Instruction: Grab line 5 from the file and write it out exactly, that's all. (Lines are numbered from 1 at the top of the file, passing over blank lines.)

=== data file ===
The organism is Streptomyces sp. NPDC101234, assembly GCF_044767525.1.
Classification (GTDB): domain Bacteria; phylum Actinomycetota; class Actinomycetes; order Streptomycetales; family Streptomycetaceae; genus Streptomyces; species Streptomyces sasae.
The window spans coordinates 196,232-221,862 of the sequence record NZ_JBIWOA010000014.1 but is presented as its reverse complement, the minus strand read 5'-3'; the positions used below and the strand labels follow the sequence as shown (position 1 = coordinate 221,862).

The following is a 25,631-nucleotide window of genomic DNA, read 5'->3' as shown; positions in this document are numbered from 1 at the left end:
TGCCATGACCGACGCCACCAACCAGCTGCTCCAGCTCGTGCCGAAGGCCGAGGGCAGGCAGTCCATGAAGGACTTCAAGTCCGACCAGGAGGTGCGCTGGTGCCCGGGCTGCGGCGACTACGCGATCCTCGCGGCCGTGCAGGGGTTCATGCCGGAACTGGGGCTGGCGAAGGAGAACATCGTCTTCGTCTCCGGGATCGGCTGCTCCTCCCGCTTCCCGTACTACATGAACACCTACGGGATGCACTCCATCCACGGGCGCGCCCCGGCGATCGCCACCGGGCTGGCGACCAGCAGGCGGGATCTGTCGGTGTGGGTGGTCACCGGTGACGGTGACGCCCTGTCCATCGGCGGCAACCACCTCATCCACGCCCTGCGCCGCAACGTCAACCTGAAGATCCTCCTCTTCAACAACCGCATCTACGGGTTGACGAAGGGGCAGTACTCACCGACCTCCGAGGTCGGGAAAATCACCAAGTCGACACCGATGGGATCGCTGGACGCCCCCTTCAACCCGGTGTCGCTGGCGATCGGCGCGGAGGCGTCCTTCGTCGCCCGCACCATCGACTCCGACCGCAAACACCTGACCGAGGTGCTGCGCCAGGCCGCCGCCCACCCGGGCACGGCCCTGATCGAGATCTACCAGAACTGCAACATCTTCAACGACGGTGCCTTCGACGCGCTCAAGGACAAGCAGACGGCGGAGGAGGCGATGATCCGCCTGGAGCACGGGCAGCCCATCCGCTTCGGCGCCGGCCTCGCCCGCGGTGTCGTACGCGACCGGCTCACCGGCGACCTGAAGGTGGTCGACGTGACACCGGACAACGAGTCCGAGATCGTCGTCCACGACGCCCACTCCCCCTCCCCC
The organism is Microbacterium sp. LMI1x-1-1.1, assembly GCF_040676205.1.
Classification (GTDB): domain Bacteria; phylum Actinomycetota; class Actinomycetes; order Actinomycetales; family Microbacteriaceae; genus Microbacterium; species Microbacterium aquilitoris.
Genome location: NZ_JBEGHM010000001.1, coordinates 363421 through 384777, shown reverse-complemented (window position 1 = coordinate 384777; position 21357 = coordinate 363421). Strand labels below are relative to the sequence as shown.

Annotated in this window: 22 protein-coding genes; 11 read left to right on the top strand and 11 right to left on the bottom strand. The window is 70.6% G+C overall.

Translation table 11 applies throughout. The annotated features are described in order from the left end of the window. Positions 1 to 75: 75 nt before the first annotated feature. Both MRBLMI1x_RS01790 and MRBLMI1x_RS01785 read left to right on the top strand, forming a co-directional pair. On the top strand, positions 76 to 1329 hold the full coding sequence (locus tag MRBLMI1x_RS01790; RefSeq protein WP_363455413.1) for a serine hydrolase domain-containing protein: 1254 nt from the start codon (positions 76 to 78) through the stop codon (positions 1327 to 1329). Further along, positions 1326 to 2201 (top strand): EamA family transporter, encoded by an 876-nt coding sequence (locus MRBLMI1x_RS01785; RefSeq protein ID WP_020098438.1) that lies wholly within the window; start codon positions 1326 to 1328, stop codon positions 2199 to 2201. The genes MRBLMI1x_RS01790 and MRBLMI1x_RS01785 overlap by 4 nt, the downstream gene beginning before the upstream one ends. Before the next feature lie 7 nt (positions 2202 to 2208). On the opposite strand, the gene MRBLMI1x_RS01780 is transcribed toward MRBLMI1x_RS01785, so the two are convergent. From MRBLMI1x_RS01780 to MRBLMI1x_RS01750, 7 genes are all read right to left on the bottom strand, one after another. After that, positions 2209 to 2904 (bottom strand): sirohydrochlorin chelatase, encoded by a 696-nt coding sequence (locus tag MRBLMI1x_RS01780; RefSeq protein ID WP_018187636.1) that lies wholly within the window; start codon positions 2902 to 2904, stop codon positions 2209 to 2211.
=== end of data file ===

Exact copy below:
TGCCATGACCGACGCCACCAACCAGCTGCTCCAGCTCGTGCCGAAGGCCGAGGGCAGGCAGTCCATGAAGGACTTCAAGTCCGACCAGGAGGTGCGCTGGTGCCCGGGCTGCGGCGACTACGCGATCCTCGCGGCCGTGCAGGGGTTCATGCCGGAACTGGGGCTGGCGAAGGAGAACATCGTCTTCGTCTCCGGGATCGGCTGCTCCTCCCGCTTCCCGTACTACATGAACACCTACGGGATGCACTCCATCCACGGGCGCGCCCCGGCGATCGCCACCGGGCTGGCGACCAGCAGGCGGGATCTGTCGGTGTGGGTGGTCACCGGTGACGGTGACGCCCTGTCCATCGGCGGCAACCACCTCATCCACGCCCTGCGCCGCAACGTCAACCTGAAGATCCTCCTCTTCAACAACCGCATCTACGGGTTGACGAAGGGGCAGTACTCACCGACCTCCGAGGTCGGGAAAATCACCAAGTCGACACCGATGGGATCGCTGGACGCCCCCTTCAACCCGGTGTCGCTGGCGATCGGCGCGGAGGCGTCCTTCGTCGCCCGCACCATCGACTCCGACCGCAAACACCTGACCGAGGTGCTGCGCCAGGCCGCCGCCCACCCGGGCACGGCCCTGATCGAGATCTACCAGAACTGCAACATCTTCAACGACGGTGCCTTCGACGCGCTCAAGGACAAGCAGACGGCGGAGGAGGCGATGATCCGCCTGGAGCACGGGCAGCCCATCCGCTTCGGCGCCGGCCTCGCCCGCGGTGTCGTACGCGACCGGCTCACCGGCGACCTGAAGGTGGTCGACGTGACACCGGACAACGAGTCCGAGATCGTCGTCCACGACGCCCACTCCCCCTCCCCC